CHINA Northern Locomotive and Rolling Stock Corporation (CNR) has released artist's impressions of the driverless trains it will deliver next year for the first metro line in Beijing to be equipped for Unattended Train Operation (UTO)

CNR is supplying a fleet of 60 eight-car stainless steel-bodied Type-B trains for the 10-station Yanfang Line under a contract awarded earlier this year. Each set will be capable of accommodating up to 1262 passengers.

The Yanfang Line will run for 15.2km from an interchange with the Fangshan Line at Cheliangduan station to Raolefu, where the line will divide into two branches serving Zhoukoudianzhen and Yanhua. Commercial services are expected to begin in December 2015

...
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Old December 3rd, 2014, 11:09 PM   #1690
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I believe Yanfang Line is under construction, but only the Yanhua branch. Or is the Zhoukoudian branch U/C too? Anyway, I think this should have been an extension of the Fangshan line, since it would be too much time wasted in the transfers from the Yanfang to the Fangshan and then to line 9.
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Old December 4th, 2014, 01:08 AM   #1691
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Is there a possibility of through-service like on Daxing Line and Line 4?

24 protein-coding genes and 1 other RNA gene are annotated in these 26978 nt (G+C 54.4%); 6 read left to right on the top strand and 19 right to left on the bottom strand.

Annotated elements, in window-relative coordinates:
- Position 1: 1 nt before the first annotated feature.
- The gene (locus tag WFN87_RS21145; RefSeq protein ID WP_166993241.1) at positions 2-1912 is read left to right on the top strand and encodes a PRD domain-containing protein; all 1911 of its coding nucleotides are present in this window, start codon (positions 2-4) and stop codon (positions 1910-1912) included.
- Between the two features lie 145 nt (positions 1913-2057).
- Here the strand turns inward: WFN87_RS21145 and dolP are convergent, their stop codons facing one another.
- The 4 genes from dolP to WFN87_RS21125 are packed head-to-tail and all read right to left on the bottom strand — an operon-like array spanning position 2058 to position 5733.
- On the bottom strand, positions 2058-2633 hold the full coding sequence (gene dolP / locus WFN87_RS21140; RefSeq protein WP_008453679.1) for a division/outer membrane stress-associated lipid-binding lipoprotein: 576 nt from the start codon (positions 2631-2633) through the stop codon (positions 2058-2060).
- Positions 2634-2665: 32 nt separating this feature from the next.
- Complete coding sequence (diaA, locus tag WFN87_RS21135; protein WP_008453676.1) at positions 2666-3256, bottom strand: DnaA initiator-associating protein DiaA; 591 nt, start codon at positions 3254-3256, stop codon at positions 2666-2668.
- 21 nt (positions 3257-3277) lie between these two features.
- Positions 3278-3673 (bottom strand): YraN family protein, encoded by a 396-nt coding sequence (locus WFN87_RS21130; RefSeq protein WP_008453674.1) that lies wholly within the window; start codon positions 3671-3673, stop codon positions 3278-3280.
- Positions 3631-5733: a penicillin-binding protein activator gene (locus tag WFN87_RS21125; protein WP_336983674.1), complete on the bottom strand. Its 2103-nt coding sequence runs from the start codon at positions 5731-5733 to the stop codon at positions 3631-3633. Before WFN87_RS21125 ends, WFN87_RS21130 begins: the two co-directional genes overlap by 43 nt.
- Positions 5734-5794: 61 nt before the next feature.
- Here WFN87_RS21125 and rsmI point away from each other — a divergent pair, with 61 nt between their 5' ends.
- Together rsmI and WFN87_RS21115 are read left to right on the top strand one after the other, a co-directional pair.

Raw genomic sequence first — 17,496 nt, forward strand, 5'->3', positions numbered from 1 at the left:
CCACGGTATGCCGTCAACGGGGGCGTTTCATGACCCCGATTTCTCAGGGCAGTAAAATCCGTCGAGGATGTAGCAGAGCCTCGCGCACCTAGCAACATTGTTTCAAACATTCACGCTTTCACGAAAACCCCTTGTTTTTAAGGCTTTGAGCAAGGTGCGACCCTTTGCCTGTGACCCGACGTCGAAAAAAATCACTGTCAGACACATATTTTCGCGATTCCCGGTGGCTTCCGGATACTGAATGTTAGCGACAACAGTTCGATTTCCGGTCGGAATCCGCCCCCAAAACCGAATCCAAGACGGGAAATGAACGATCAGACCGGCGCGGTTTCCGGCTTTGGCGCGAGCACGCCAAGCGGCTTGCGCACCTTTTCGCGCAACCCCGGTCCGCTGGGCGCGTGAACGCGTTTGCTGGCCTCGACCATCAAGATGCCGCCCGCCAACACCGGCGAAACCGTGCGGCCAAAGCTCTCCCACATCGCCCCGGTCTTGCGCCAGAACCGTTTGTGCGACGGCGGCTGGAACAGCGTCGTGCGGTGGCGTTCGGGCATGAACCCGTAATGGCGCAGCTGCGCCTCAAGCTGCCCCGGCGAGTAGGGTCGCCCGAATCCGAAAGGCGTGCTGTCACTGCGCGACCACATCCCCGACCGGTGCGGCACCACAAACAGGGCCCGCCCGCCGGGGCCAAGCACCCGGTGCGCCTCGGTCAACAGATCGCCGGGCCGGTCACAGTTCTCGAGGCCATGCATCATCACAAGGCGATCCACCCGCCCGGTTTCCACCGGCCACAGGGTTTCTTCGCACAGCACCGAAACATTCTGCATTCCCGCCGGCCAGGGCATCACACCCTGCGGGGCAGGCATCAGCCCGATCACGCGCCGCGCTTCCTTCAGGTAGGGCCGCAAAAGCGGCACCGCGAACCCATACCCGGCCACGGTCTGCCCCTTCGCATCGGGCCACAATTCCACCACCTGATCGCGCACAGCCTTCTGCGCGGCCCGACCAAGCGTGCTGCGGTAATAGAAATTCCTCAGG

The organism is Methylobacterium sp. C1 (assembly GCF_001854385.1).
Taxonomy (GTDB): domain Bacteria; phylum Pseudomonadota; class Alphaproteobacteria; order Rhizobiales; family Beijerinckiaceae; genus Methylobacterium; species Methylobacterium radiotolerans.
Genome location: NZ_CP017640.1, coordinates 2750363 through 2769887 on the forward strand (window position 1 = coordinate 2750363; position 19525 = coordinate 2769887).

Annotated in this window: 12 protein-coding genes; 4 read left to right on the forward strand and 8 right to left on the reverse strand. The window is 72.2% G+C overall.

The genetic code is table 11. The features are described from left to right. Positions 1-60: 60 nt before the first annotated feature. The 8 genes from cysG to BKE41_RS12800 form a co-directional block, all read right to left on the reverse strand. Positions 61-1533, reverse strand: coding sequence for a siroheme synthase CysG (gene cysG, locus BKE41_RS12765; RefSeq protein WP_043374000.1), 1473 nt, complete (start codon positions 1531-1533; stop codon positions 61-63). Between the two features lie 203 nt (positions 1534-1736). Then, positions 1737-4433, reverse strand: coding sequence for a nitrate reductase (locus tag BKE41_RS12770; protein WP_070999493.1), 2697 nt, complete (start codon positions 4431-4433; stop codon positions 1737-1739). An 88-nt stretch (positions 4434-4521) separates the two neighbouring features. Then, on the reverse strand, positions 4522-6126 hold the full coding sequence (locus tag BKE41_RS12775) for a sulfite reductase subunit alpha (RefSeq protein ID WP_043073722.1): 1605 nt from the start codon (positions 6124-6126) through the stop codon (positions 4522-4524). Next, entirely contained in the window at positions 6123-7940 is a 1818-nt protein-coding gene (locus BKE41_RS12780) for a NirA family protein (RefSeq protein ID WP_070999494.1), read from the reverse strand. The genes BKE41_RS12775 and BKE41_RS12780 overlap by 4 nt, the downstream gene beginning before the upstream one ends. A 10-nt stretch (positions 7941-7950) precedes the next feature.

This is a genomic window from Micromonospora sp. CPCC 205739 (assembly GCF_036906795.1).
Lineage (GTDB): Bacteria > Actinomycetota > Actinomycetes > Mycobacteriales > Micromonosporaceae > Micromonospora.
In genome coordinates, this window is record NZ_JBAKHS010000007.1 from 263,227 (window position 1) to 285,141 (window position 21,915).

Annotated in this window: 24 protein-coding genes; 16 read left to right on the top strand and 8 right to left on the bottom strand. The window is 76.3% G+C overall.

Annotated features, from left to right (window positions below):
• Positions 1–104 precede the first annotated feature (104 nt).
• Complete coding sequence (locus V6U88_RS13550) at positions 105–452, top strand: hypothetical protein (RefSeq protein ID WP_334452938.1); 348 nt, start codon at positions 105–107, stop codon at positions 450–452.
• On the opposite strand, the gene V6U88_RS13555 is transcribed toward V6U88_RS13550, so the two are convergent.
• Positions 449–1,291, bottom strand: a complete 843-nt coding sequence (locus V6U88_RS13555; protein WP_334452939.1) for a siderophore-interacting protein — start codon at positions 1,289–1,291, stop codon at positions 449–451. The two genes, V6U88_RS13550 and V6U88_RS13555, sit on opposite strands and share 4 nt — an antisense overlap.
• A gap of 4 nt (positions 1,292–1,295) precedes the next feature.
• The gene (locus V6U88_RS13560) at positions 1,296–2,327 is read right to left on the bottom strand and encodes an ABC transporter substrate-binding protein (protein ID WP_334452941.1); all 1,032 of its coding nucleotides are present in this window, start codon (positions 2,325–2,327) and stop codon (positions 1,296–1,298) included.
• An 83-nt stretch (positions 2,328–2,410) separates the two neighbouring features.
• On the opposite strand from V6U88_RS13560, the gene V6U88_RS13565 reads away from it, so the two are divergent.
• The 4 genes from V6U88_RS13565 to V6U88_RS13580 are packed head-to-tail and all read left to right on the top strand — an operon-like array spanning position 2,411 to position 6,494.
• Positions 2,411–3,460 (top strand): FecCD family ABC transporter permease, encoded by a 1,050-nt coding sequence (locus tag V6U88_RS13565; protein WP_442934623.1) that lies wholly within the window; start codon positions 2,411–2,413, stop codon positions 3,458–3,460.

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Old December 4th, 2014, 01:45 AM   #1692
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Quote:
Originally Posted by Woonsocket54 View Post
Is there a possibility of through-service like on Daxing Line and Line 4?
Fangshan Line will be extended North to Fengyiqiao. Making it behave more like a separate line.



The Yanfang Line trains kind of look like Chengdu Metro Line 4's trains except not ugly.
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Old December 5th, 2014, 01:11 AM   #1693
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I guess he meant through service between Yanfang Line and Fangshan Line, eliminating the interchange at Yancun North Station. This could be feasible if they want to but I doubt that would happen because of the poor systematic design in the subway history, considering the separations of Batong Line & Line 1, Yizhuang Line & Line 5, and Mentougou Line & Line 6. Not to mention the long walking distance at some of the interchange stations.
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Old December 5th, 2014, 06:10 AM   #1694